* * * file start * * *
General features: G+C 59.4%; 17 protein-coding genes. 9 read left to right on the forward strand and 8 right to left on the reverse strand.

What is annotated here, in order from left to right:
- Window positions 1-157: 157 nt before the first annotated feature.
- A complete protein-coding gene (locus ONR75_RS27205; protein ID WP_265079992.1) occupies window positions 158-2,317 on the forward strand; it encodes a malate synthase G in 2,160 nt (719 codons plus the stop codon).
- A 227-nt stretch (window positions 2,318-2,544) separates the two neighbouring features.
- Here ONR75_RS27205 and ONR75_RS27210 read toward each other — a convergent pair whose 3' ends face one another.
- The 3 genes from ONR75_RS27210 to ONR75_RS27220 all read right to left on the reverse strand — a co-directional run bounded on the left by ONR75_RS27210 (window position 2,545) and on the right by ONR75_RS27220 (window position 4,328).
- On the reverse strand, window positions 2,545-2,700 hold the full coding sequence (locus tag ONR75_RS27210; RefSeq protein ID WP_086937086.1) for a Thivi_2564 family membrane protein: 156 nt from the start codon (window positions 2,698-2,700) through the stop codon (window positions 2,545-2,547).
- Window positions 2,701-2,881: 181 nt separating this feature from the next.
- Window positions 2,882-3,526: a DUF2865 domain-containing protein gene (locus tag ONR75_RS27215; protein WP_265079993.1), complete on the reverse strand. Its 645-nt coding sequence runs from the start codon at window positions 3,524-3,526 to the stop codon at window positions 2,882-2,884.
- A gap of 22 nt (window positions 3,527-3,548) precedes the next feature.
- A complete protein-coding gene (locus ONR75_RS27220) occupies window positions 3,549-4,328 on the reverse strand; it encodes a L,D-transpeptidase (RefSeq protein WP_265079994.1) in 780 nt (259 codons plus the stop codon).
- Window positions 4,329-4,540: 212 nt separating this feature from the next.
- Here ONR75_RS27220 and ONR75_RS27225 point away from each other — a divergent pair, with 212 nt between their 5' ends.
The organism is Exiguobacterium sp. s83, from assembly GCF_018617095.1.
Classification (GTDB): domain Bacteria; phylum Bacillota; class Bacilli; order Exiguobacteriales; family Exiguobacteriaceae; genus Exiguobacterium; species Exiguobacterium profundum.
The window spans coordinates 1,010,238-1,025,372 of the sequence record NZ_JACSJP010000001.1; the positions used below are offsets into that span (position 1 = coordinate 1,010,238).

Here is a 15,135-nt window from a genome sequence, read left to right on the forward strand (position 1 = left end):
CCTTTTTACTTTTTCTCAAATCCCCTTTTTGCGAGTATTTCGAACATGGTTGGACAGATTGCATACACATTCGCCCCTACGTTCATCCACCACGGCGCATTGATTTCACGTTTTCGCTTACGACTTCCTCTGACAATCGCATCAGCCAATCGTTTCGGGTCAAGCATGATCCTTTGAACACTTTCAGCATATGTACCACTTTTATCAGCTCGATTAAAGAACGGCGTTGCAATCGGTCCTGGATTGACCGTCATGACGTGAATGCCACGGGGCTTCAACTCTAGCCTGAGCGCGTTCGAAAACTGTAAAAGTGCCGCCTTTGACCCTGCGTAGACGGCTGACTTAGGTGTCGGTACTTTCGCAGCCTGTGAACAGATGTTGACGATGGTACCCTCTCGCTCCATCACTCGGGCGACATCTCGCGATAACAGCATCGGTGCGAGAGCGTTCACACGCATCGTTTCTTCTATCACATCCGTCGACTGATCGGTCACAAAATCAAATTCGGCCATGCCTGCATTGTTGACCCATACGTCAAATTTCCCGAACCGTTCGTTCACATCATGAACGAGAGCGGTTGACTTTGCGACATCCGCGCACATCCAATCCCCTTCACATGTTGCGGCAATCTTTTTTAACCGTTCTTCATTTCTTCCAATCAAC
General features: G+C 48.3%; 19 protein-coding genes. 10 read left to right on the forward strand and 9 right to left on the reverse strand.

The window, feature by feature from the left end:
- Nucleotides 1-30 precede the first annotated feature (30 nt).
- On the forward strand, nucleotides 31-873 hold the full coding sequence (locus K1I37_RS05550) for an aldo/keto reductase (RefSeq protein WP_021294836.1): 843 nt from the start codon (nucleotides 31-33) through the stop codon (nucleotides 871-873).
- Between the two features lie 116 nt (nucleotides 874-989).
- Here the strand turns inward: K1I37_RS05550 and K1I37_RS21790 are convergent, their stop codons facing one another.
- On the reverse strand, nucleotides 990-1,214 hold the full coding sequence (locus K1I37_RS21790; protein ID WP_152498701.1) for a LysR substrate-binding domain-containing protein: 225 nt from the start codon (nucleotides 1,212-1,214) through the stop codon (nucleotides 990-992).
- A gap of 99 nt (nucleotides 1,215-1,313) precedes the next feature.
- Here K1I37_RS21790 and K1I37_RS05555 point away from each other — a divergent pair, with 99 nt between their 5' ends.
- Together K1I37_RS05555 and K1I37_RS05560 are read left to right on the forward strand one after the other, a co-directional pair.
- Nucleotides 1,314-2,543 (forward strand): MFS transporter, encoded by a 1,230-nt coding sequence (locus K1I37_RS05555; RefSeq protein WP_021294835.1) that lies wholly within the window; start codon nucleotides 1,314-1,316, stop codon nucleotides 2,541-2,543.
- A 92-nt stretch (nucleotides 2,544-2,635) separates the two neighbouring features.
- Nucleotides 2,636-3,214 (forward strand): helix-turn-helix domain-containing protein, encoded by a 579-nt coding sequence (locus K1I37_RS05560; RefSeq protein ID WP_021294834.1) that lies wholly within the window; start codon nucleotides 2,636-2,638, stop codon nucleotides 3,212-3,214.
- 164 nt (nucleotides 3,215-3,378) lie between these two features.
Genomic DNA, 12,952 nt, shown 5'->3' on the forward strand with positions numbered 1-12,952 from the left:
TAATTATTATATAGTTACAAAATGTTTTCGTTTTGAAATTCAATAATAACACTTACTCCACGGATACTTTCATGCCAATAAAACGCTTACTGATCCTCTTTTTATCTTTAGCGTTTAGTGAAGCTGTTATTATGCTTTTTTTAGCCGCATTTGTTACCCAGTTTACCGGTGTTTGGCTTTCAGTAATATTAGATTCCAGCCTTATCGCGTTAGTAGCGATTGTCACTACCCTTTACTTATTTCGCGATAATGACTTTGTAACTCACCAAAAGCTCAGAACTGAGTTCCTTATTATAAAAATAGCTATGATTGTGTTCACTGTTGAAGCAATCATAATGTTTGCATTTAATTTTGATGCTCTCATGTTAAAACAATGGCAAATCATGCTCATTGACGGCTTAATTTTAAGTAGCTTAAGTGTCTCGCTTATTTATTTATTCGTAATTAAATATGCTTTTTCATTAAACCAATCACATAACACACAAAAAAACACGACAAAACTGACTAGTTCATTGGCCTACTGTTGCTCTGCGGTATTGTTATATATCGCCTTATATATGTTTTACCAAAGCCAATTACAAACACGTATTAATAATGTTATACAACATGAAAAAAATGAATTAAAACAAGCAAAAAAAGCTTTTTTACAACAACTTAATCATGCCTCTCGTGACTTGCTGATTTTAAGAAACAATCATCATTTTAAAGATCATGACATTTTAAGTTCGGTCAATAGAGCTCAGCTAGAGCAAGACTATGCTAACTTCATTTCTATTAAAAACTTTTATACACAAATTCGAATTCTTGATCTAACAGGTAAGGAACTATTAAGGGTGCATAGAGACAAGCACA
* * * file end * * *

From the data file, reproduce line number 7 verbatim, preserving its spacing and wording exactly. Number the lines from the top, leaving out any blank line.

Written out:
- The 3 genes from ONR75_RS27210 to ONR75_RS27220 all read right to left on the reverse strand — a co-directional run bounded on the left by ONR75_RS27210 (window position 2,545) and on the right by ONR75_RS27220 (window position 4,328).